Usually, bad universal cases are made from nylon, but good ones can also be made from nylon, apparently.
That's what I learned with the Desantis Inner Piece 2.0 . This soft case is made from ballistic nylon and is designed for transporting the IWB schedule.
You will find that the pocket is large enough to accommodate a variety of small pistols. This is not a genuine universal holster, but rather a universal small gun holster.
The Inner Piece 2.0 is suitable for weapons such as the Springfield Hellcat, Glock 43, SIG P365, Walther PPS and many more.
Its ballistic nylon holster allows you to adapt several pistols and remains malleable and light.
Not to mention that it is very comfortable. It's one of the few holsters that will make me forget I'm wearing a holster.
This case is also collapsible and uses a unique clip design which ensures that it is very discreet.
The clip on the Desantis Inner Piece 2.0 can be rotated, allowing you to adjust the tilt of the clip, allowing you to position the holster anywhere without worrying about where the clip falls.
It's fitted with a clip that's also height adjustable, and you can move the holster up and down to get the right mix of comfort and access. Additionally, there is a built-in magazine pouch that allows you to carry a single spare.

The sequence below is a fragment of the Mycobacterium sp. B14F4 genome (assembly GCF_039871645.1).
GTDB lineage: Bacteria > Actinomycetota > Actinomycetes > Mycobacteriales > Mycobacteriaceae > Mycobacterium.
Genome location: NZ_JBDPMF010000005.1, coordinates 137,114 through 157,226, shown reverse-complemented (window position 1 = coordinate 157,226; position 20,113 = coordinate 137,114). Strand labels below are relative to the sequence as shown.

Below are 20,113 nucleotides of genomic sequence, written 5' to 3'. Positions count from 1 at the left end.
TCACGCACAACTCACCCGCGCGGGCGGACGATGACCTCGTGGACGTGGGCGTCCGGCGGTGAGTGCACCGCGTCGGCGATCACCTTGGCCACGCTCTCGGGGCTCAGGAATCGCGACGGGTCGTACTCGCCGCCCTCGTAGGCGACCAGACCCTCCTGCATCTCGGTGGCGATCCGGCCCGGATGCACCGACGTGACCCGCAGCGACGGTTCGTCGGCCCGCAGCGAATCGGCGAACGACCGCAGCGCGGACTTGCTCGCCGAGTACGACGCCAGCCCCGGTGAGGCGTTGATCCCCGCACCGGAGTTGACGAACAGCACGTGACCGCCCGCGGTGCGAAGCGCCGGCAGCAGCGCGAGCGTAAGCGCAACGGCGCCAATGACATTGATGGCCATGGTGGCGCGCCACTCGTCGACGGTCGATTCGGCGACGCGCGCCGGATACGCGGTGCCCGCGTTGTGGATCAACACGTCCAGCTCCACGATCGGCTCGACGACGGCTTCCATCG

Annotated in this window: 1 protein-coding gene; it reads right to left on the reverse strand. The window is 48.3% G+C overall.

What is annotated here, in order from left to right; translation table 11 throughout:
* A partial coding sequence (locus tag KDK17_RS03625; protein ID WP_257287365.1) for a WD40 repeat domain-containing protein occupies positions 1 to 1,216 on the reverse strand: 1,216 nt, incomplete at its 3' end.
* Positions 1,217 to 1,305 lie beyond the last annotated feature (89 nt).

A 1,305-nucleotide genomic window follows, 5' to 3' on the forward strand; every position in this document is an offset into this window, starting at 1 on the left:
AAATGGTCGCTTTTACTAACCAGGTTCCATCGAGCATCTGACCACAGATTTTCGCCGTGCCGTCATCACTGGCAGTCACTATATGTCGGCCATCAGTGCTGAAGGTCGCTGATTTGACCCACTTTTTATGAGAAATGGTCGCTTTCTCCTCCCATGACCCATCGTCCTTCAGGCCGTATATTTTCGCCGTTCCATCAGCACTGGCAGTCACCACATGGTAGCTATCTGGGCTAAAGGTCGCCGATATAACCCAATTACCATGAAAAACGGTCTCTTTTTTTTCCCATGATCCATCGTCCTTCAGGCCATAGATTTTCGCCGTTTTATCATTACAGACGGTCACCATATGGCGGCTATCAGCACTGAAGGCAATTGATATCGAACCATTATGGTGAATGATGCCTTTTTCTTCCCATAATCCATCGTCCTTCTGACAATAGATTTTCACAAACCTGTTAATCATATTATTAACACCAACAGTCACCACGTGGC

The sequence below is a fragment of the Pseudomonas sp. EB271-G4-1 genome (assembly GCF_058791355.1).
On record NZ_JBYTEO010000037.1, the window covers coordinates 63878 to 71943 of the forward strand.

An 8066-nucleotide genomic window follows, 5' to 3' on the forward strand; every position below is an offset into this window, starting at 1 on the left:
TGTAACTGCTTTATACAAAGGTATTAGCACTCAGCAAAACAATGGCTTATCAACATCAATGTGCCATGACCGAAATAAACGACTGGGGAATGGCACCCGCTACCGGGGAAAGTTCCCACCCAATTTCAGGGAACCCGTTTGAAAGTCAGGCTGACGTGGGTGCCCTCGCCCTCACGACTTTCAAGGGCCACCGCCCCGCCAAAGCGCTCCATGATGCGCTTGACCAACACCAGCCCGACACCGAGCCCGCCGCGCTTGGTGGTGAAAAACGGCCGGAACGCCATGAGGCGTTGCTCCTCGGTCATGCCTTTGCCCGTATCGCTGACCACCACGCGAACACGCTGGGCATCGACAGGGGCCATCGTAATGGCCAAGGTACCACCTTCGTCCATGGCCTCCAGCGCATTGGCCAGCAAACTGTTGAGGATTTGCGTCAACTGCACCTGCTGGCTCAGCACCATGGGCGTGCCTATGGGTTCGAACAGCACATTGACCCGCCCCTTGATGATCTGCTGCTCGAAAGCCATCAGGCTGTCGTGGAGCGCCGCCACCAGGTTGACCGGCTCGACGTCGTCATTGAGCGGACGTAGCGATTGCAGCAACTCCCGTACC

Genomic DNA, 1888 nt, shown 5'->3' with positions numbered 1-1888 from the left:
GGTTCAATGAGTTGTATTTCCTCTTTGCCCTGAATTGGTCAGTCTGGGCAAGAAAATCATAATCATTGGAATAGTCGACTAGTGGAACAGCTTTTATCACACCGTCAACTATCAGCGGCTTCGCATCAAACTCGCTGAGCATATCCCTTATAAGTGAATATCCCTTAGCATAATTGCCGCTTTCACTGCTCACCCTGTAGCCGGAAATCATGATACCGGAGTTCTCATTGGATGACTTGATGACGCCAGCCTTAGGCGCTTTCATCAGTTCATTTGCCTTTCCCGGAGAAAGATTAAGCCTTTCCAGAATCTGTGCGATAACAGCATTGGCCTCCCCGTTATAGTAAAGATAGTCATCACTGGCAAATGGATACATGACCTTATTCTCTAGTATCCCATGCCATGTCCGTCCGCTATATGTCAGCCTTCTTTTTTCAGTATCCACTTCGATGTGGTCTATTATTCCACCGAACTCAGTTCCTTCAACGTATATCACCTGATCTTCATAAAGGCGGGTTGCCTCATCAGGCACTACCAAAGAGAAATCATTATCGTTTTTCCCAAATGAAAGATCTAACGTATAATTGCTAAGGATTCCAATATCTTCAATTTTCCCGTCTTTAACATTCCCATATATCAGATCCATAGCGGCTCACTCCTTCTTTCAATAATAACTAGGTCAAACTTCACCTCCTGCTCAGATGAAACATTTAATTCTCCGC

Additionally, I found this pouch capable of carrying a small knife or flashlight. A good pocket knife can ruin the lines of your pants, or for the ladies, a knife can be impossible to carry discreetly.
Pocketless jeans suck but are prevalent in women's fashion. If you pack a Desantis Inner Piece 2.0, you can store a gun and a knife without anyone noticing anymore.
If you have a rotation of carry guns, the Desantis Inner Piece 2.0 is definitely a great singular holster option. Some of us change our guns like we change our shoes, but that doesn't mean you have to change your holster.
3. Phalanx Defense Stealth Operator
This is the case that made me realize for the first time that universal cases don't have to suck. I' stealth operator isn't my favorite name, but it's one of my favorite cases.
This holster is a Kydex rig available in OWB and IWB models and in both compact and full size variants.
I've owned both the compact and full-size OWB variants for years and found them at a local gun store.
The case is the star of the show, however. It's a very low-profile design that's small enough for concealed carry and fits snugly around the body.
The Stealth Operator is a holster system that uses a constricted frame with a particular point that locks the gun in the holster by the trigger guard.
You'll get a great loud click when sheathing your weapon to let you know it's held.